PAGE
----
|[For six reasons to vote Dem both up and down ballot, click here. For a recent post on how Hillary might resolve the ideology wars, click here.]
“Hillary wants to abolish, essentially abolish, the Second Amendment. By the way, if she gets to pick her judges, nothing you can do, folks. Although the Second Amendment people, maybe there is, I don’t know.” — Donald Trump, August 9, 2016
Possible future scenario:In early October 2016, an explosive device mortally wounds Hillary Clinton. She lingers for two weeks and dies in hospital before the end of the month. A cleverly concealed chain of electronic devices triggered the explosion, so there are no immediate suspects in the crime and no Democratic candidate for the presidency.
What should happen next? Should the Democratic party choose a candidate? Should it run new primary elections? Should Tim Kaine, a comparative unknown, run in Hillary’s place?
While the party decides how to bring order out of chaos, the President postpones the federal elections. A nationwide federal Investigation to find the killer(s) begins.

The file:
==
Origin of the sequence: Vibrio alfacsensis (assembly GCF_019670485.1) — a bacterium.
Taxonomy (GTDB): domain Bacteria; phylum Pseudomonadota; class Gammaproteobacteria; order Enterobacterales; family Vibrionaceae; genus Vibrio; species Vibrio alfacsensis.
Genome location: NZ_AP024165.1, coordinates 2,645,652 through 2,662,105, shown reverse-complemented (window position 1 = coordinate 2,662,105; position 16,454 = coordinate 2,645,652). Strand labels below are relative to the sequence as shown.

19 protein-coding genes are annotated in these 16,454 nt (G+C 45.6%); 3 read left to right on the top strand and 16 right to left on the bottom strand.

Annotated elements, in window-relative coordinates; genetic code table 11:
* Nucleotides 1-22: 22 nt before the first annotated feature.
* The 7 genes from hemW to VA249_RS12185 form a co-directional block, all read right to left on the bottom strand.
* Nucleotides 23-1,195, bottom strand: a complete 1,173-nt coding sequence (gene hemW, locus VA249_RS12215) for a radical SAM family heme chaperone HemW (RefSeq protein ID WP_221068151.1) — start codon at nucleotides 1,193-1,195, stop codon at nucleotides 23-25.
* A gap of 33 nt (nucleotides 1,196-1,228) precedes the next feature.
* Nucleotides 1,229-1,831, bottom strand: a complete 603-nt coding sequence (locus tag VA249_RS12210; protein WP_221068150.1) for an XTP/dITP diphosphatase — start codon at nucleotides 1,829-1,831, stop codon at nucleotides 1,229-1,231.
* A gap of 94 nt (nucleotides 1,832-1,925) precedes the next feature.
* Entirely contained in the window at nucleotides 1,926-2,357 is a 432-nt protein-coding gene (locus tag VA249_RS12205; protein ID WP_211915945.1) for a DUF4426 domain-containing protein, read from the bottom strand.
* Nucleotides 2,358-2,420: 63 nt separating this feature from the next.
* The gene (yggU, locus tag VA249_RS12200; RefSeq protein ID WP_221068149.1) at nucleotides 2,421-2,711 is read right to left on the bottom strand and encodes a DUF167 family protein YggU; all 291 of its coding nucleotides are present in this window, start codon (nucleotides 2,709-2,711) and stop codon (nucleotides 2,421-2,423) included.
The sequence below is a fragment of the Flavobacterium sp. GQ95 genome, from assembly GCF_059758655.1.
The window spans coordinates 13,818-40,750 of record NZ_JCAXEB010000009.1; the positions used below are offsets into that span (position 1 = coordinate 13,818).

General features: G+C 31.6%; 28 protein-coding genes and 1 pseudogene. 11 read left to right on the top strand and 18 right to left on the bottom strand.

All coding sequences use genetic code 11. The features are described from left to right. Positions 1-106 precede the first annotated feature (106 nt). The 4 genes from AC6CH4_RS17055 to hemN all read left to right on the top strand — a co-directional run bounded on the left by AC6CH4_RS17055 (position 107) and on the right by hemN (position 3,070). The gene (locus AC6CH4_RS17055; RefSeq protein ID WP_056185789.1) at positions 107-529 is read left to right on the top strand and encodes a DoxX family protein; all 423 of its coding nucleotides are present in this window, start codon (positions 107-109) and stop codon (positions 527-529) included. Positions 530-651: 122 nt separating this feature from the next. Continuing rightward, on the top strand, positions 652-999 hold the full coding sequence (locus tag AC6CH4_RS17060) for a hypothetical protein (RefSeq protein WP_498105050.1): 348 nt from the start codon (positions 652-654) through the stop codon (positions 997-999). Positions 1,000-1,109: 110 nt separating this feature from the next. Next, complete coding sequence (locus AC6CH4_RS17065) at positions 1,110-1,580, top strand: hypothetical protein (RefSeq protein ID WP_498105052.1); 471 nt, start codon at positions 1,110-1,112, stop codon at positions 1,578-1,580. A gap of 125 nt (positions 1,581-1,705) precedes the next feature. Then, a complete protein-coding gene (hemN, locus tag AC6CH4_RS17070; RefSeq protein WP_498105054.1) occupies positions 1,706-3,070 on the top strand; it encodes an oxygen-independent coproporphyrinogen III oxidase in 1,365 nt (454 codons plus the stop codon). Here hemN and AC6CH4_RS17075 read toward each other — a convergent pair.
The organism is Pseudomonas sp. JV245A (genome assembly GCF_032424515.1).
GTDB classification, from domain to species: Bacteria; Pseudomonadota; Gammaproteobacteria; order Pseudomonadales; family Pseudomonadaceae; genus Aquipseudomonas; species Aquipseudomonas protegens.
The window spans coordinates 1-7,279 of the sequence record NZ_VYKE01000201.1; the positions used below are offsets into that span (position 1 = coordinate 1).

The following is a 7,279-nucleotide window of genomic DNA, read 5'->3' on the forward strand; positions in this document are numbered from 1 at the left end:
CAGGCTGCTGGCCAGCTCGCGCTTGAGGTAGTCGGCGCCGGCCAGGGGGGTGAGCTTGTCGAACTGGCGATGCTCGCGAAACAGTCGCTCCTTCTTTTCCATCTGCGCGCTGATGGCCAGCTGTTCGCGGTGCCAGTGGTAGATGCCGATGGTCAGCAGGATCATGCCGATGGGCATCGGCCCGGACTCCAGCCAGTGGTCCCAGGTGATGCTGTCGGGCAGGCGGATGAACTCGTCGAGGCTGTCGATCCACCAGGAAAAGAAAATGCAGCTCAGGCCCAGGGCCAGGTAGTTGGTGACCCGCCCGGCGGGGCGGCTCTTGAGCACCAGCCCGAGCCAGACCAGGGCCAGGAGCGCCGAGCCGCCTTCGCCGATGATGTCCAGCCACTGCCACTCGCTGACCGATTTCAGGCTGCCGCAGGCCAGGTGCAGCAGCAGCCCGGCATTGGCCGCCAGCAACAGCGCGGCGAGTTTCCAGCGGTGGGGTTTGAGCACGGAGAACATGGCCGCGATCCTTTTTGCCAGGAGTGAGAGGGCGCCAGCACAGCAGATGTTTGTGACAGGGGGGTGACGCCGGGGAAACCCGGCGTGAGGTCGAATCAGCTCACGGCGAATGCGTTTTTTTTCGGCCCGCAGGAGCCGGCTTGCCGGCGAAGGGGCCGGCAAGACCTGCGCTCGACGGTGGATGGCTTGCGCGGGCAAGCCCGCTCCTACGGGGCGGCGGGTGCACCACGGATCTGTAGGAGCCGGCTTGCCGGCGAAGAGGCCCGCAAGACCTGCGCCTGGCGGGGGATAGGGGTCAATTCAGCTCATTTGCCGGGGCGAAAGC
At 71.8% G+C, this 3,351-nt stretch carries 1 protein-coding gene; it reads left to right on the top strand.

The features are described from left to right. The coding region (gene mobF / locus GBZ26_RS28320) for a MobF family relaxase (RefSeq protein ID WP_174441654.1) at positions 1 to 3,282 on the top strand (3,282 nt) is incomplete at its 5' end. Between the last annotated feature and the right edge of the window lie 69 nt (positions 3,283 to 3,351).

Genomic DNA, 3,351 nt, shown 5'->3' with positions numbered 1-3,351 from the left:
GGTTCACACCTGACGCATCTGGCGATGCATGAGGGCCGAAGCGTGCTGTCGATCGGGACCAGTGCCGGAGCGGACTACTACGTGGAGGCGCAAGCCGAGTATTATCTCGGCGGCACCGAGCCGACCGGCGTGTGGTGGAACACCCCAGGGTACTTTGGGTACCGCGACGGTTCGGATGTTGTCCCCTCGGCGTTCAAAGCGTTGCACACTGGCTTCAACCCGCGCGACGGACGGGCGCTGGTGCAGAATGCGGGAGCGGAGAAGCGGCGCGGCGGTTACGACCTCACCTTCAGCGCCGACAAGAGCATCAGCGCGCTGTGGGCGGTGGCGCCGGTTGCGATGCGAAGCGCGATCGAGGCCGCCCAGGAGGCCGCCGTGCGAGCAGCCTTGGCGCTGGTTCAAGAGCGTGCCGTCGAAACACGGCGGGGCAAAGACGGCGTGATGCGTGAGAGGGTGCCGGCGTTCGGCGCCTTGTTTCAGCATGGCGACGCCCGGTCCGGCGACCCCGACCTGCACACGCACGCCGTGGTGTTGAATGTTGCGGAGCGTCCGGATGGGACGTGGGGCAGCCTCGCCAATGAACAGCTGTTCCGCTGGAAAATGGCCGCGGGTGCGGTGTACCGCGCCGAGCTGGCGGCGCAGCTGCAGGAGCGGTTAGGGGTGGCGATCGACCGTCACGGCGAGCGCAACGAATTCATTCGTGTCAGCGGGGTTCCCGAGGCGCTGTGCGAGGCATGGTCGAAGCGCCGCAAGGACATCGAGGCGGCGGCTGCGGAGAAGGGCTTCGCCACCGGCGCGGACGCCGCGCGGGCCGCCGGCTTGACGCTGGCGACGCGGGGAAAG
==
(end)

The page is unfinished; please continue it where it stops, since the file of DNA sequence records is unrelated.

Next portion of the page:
As January 2017 approaches, Trump insists he is the President-elect, as there is no other major-party candidate. He loudly objects to the postponement.
Isolated armed insurrections begin, mostly in the South. Trump-leaning militia capture a small Southern base, with inside collaboration suspected. Elite federal troops repel a larger assault on a nuclear installation, with heavy casualties on both sides. The President declares martial law and sends federal troops into the South for the first time in 59 years.
Shortly after reports on the assault on the nuclear base go public, Vladimir Putin seizes the Russian-speaking part of Latvia and the Donbass region in the Ukraine. His troops require only three days to take their objectives and entrench themselves. At the end of his second term, when he hoped to see relief from the presidency’s crushing burdens, the President faces a new civil war and a new Cold War with Russia, without a successor in sight.
With characteristic bravado, Trump demands that the President remove all troops from the South and ignore the Russian incursions into territory that is “Russian anyway.” As January 20 approaches, he takes steps to have himself declared the President of the United States by default. [End scenario.]
It doesn’t matter whether you call it an invitation or just a hint. Everyone knows what “Second-Amendment solution” means. I wrote an essay about it over five years ago, after searching for the phrase on line and getting over a million hits.